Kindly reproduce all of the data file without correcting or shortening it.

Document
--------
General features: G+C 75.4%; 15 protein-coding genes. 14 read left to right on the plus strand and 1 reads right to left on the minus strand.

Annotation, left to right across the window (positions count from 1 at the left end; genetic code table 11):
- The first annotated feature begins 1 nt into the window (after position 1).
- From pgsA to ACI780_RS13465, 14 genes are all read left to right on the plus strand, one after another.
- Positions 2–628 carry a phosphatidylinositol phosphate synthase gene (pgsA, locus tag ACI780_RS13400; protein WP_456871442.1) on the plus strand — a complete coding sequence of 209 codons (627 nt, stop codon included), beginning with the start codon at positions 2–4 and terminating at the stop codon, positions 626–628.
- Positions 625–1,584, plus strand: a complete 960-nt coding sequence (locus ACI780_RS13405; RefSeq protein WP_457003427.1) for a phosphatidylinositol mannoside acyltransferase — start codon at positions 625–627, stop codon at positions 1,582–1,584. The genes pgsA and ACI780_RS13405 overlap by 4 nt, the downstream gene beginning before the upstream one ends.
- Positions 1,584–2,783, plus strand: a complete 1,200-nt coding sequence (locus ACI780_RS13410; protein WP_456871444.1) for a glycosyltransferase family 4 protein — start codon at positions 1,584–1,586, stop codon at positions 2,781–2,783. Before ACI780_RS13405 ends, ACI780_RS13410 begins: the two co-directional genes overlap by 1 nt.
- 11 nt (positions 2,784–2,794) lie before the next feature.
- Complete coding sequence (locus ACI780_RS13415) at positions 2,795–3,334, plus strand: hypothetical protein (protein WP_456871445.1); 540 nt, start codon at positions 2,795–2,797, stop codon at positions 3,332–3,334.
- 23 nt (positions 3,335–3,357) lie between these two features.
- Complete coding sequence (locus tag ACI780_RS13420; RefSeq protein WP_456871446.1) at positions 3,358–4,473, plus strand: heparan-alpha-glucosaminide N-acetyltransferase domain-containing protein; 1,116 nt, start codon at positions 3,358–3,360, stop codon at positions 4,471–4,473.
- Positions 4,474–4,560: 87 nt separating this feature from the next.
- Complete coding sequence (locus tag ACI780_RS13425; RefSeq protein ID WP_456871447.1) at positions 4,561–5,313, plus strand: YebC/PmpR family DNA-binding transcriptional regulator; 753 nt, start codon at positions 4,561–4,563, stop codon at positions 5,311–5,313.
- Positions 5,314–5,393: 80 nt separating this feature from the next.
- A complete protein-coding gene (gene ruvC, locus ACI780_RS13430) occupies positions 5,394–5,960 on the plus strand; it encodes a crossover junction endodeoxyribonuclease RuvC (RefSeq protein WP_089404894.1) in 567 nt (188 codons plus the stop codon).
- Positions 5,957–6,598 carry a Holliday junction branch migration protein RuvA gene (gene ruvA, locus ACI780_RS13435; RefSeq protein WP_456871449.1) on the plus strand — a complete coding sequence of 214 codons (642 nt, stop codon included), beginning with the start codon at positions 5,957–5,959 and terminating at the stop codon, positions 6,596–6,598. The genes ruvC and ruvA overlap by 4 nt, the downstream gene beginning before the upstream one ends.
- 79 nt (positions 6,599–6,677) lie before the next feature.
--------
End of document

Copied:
General features: G+C 75.4%; 15 protein-coding genes. 14 read left to right on the plus strand and 1 reads right to left on the minus strand.

Annotation, left to right across the window (positions count from 1 at the left end; genetic code table 11):
- The first annotated feature begins 1 nt into the window (after position 1).
- From pgsA to ACI780_RS13465, 14 genes are all read left to right on the plus strand, one after another.
- Positions 2–628 carry a phosphatidylinositol phosphate synthase gene (pgsA, locus tag ACI780_RS13400; protein WP_456871442.1) on the plus strand — a complete coding sequence of 209 codons (627 nt, stop codon included), beginning with the start codon at positions 2–4 and terminating at the stop codon, positions 626–628.
- Positions 625–1,584, plus strand: a complete 960-nt coding sequence (locus ACI780_RS13405; RefSeq protein WP_457003427.1) for a phosphatidylinositol mannoside acyltransferase — start codon at positions 625–627, stop codon at positions 1,582–1,584. The genes pgsA and ACI780_RS13405 overlap by 4 nt, the downstream gene beginning before the upstream one ends.
- Positions 1,584–2,783, plus strand: a complete 1,200-nt coding sequence (locus ACI780_RS13410; protein WP_456871444.1) for a glycosyltransferase family 4 protein — start codon at positions 1,584–1,586, stop codon at positions 2,781–2,783. Before ACI780_RS13405 ends, ACI780_RS13410 begins: the two co-directional genes overlap by 1 nt.
- 11 nt (positions 2,784–2,794) lie before the next feature.
- Complete coding sequence (locus ACI780_RS13415) at positions 2,795–3,334, plus strand: hypothetical protein (protein WP_456871445.1); 540 nt, start codon at positions 2,795–2,797, stop codon at positions 3,332–3,334.
- 23 nt (positions 3,335–3,357) lie between these two features.
- Complete coding sequence (locus tag ACI780_RS13420; RefSeq protein WP_456871446.1) at positions 3,358–4,473, plus strand: heparan-alpha-glucosaminide N-acetyltransferase domain-containing protein; 1,116 nt, start codon at positions 3,358–3,360, stop codon at positions 4,471–4,473.
- Positions 4,474–4,560: 87 nt separating this feature from the next.
- Complete coding sequence (locus tag ACI780_RS13425; RefSeq protein ID WP_456871447.1) at positions 4,561–5,313, plus strand: YebC/PmpR family DNA-binding transcriptional regulator; 753 nt, start codon at positions 4,561–4,563, stop codon at positions 5,311–5,313.
- Positions 5,314–5,393: 80 nt separating this feature from the next.
- A complete protein-coding gene (gene ruvC, locus ACI780_RS13430) occupies positions 5,394–5,960 on the plus strand; it encodes a crossover junction endodeoxyribonuclease RuvC (RefSeq protein WP_089404894.1) in 567 nt (188 codons plus the stop codon).
- Positions 5,957–6,598 carry a Holliday junction branch migration protein RuvA gene (gene ruvA, locus ACI780_RS13435; RefSeq protein WP_456871449.1) on the plus strand — a complete coding sequence of 214 codons (642 nt, stop codon included), beginning with the start codon at positions 5,957–5,959 and terminating at the stop codon, positions 6,596–6,598. The genes ruvC and ruvA overlap by 4 nt, the downstream gene beginning before the upstream one ends.
- 79 nt (positions 6,599–6,677) lie before the next feature.